(iv) there is any doubt regarding the cause of death; or
(v) the police officer for any other reason considers it expedient so to do, he shall, subject to such rules as the State Government may prescribe in this behalf, forward the body, with a view to its being examined, to the nearest Civil Surgeon, or other qualified medical man appointed in this behalf by the State Government, if the state of the weather and the distance admit of its being so forwarded without risk of such putrefaction on the road as would render such examination useless.
(4) The following Magistrates are empowered to hold inquests, namely, any District Magistrate or Sub-divisional Magistrate and any other Executive Magistrate specially empowered in this behalf by the State Government or the District Magistrate.
175. Power to summon persons.
(1) A police officer proceeding under section 174 may, by order in writing, summon two or more persons as aforesaid for the purpose of the said investigation, and any other person who appears to be acquainted with the facts of the case and every person so summoned shall be bound to attend and to answer truly all questions other than questions the answers to which have a tendency to expose him to a criminal charge or to a forfeiture.
(2) If the facts do not disclose a cognizable offence to which section 170 applies, such persons shall not be required by the police officer to attend a Magistrate’s Court.
176. Inquiry by Magistrate into cause of death.
(1) When any person dies while in the custody of the police or when the case is of the nature referred to in clause (i) or clause (ii) of sub-section (3) of section 174, the nearest Magistrate empowered to hold inquests shall, and in any other case mentioned in sub-section (1) of section 174, any Magistrate so empowered may hold an inquiry into the cause of death either instead of, or in addition to, the investigation held by the police officer; and if he does so, he shall have all the powers in conducting it which he would have in holding an inquiry into an offence.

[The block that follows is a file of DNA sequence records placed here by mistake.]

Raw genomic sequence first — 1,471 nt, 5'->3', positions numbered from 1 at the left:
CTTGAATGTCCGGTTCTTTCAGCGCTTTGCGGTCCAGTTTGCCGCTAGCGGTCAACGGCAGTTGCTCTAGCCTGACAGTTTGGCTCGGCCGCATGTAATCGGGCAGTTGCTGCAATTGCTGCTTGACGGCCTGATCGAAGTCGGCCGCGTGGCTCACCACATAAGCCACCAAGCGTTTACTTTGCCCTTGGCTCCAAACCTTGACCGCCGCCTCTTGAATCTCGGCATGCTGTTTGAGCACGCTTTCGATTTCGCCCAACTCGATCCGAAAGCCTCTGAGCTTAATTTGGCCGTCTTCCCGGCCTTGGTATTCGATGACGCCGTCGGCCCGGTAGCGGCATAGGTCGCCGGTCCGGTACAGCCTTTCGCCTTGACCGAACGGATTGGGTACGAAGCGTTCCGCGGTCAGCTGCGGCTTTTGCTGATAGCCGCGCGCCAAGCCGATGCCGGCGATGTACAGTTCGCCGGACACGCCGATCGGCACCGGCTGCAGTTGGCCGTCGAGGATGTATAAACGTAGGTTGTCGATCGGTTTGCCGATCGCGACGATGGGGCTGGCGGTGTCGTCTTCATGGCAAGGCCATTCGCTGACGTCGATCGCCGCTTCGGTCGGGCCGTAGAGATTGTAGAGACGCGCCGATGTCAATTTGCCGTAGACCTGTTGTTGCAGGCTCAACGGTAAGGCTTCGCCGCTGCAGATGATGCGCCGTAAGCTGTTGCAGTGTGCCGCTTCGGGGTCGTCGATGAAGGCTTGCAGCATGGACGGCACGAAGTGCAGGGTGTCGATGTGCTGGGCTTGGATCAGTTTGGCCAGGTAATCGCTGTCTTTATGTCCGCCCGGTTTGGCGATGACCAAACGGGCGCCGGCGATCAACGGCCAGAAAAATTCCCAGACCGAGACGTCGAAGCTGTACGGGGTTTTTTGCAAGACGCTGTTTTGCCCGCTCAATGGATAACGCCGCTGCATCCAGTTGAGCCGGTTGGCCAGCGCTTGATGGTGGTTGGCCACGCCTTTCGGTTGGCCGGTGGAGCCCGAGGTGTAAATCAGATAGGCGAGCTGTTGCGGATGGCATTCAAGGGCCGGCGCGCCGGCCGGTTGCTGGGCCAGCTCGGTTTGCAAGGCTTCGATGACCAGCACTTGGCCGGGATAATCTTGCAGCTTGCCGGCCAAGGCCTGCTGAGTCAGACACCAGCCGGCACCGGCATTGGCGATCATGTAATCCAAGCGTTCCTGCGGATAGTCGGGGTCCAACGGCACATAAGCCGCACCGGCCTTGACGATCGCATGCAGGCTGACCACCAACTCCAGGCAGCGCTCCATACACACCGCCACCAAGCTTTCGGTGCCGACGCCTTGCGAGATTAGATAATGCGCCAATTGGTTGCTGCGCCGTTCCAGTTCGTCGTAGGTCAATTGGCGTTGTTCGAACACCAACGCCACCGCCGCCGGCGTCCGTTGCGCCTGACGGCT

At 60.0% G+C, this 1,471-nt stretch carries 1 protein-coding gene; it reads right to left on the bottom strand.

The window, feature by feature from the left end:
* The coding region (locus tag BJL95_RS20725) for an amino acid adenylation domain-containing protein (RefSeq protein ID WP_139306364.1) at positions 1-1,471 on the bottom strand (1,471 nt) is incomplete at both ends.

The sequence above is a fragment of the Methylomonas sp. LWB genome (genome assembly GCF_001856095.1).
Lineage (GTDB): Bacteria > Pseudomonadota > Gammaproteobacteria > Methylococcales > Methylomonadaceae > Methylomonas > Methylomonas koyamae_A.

(a) any person dies or disappears, or
(b) rape is alleged to have been committed on any woman, while such person or woman is in the custody of the police or in any other custody authorised by the Magistrate or the Court, under this Code in addition to the inquiry or investigation held by the police, an inquiry shall be held by the Judicial Magistrate or the Metropolitan Magistrate, as the case may be, within whose local jurisdiction the offences has been committed.
(2) The Magistrate holding such an inquiry shall record the evidence taken by him in connection therewith in any manner hereinafter prescribed according to the circumstances of the case.
(3) Whenever such Magistrate considers it expedient to make an examination of the dead body of any person who has been already interred, in order to discover the cause of his death, the Magistrate may cause the body to be disinterred and examined.
(4) Where an inquiry is to be held under this section, the Magistrate shall, wherever practicable, inform the relatives of the deceased whose names and addresses are known, and shall allow them to remain present at the inquiry.
(5) The Judicial Magistrate or the Metropolitan Magistrate or Executive Magistrate or police officer holding an inquiry or investigation, as the case may be, under Sub-section (1A) shall, within twenty-four hours of the death of a person, forward the body with a view to its being examined to the nearest Civil Surgeon or other qualified medical person appointed in this behalf by the State Government, unless it is not possible to do so for reasons to be recorded in writing.
In this section, the expression “relative” means parents, children brothers, sisters and spouse.
CHAPTER XIII (177-189) of CrPC